Thursday, March 24, 2016

Forgiveness and the Employment Process

The New York Times recently published A Federal Judge’s New Model for Forgiveness. It is a story focused on a problem, or at least a perceived problem: person commits crime, person serves sentence, person re-enters society, and person faces fact that past actions have consequences. There is some perception that such a person cannot rehabilitate with that "record" and that therefore American society must adjust to afford such a person with relief from her/his past.

This is a criminal conviction story. But the circumstances of living with one's past are not limited to criminal activity. There are many stories of people who lost a job (or worse) because of statements or pictures on social media, what we might call "mistakes." Some businesses and schools spend a great deal examining the past of applicants. The presence of photos, statements, and references on social media may diminish or eliminate opportunities for some.

But this NY Times story focuses on a nurse who was convicted for "faking a car accident for the insurance payments." A judge sentenced her to "15 months in prison." Somehow the case came back before the judge many years later. The article is less than clear, but it sounds like "Jane Doe" filed a motion, asking the judge to "to expunge her conviction from the record."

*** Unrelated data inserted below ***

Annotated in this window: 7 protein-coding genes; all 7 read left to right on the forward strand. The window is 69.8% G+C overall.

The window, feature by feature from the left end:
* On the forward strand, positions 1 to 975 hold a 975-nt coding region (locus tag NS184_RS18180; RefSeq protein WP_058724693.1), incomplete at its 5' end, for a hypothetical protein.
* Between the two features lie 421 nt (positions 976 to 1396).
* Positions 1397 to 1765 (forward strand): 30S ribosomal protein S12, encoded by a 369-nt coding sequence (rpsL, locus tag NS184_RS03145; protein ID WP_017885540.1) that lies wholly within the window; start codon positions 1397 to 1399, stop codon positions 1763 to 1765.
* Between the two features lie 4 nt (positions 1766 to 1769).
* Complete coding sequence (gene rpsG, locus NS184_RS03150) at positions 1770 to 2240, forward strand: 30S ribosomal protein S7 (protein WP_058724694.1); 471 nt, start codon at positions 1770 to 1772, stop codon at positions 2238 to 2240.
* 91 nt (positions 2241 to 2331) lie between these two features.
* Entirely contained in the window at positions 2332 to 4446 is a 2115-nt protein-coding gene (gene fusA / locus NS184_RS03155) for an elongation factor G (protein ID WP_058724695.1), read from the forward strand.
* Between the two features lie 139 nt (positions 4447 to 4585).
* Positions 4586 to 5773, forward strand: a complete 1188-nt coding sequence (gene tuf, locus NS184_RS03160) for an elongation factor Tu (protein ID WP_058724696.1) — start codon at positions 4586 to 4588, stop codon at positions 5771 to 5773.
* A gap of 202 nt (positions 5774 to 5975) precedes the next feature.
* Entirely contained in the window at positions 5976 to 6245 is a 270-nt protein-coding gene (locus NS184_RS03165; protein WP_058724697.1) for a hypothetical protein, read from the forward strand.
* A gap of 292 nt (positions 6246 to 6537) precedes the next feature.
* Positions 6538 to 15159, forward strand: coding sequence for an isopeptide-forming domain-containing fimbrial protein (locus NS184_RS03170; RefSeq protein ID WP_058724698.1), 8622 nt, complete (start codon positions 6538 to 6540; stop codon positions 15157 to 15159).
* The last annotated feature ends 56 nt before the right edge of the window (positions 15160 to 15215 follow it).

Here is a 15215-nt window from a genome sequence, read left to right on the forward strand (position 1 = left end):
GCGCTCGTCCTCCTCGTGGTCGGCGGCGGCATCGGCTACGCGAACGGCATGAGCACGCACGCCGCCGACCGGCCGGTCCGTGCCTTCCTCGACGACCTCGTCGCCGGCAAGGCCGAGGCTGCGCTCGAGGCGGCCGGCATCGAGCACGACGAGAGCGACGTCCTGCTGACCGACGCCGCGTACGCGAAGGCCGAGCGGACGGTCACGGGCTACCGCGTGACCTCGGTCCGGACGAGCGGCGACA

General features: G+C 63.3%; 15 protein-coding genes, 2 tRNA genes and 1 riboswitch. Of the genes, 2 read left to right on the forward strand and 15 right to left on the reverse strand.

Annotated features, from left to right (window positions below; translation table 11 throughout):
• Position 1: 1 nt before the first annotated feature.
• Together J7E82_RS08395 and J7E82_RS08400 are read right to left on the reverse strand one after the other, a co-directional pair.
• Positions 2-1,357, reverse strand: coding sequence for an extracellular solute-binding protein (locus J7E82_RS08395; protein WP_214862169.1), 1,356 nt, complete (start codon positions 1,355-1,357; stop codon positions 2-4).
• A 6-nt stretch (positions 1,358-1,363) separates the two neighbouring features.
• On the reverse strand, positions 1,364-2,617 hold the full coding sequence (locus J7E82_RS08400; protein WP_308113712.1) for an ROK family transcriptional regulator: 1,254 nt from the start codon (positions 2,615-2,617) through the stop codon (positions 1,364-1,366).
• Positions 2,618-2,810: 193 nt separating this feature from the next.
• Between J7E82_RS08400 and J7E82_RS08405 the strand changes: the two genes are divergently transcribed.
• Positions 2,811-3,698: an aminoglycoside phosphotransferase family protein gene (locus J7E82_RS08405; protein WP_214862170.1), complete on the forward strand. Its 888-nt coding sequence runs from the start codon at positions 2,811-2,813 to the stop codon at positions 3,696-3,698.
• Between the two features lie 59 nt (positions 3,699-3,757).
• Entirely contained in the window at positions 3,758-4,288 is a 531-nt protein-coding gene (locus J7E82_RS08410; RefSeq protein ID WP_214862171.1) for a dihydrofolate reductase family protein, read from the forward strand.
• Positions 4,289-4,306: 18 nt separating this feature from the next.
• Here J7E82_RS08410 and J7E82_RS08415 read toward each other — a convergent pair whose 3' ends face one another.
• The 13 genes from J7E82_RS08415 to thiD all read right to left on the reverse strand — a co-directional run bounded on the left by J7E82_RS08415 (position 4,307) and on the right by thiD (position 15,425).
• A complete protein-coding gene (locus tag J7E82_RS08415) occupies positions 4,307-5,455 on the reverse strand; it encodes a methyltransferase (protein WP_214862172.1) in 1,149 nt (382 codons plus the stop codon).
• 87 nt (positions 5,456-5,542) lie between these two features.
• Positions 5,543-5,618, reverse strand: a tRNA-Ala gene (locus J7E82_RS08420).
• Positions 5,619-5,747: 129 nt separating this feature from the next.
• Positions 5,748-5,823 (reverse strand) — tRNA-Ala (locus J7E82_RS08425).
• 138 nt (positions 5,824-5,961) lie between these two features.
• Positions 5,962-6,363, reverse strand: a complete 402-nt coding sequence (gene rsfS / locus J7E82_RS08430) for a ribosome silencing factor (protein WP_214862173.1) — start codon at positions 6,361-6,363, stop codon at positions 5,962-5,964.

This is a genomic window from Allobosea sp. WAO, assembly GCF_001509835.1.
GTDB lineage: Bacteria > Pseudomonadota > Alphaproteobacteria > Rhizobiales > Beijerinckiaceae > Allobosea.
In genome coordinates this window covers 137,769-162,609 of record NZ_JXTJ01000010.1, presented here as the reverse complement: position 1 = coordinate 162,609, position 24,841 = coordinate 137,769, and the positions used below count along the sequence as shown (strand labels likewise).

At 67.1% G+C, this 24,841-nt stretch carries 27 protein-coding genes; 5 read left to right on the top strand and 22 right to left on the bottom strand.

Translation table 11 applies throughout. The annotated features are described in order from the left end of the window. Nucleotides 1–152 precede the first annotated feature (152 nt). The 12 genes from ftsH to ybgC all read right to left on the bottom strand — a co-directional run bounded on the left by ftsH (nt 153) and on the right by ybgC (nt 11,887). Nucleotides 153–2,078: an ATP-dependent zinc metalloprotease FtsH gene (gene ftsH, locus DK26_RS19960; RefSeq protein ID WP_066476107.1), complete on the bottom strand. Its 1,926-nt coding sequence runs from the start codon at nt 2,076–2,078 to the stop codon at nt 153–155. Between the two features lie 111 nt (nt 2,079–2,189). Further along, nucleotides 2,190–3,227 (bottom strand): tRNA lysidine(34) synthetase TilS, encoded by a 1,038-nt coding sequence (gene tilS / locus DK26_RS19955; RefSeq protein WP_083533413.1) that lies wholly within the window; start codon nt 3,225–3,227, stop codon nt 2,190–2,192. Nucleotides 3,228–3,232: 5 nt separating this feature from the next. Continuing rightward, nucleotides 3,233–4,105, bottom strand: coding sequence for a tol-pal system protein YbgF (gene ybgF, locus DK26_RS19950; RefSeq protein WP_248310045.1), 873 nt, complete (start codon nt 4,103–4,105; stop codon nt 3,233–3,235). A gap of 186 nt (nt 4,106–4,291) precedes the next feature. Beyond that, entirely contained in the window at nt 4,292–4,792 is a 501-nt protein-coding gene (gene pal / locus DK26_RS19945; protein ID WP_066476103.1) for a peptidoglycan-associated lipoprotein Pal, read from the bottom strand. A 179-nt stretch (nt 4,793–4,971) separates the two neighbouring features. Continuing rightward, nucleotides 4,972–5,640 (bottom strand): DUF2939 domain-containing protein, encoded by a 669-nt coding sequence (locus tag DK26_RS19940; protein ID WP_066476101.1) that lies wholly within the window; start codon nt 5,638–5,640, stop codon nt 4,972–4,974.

Jane Doe has carried the burden of her conviction with her. According to the story, Jane Doe does not like answering the job application questions about criminal history. She said that these questions intimidate her. She concluded in time that “if you put ‘yes’ on there, that’s it. You are not getting that job.” The fault for this is laid at the feet of the employer, who is perceived as wrong for asking about prior convictions; instead of the applicant being perceived as wrong for having broken the law. 

There are perhaps other questions on applications that are intimidating. Should an employer ask why an applicant left a previous job? Or, whether the applicant completed high school? Or, whether the applicant has a driver's license? Or, whether the applicant has ever had a professional license revoked? Are these questions asked to intimidate applicants or to evaluate perceived fitness for the job?

It is noteworthy that in Florida one might be criminally prosecuted for providing false information in applying for a job; remember Hector and Brock

The Judge in Jane Doe's case determined that expungement was not appropriate, finding "expungement was reserved for 'unusual or extreme' cases." But, he then drafted "an extraordinary 31-page opinion released on March 7," in which he "gave her what amounted to a voucher of good character - he called it a 'federal certificate of rehabilitation.'" It is worth noting that "no such certificate exists under federal law;" the judge made it up.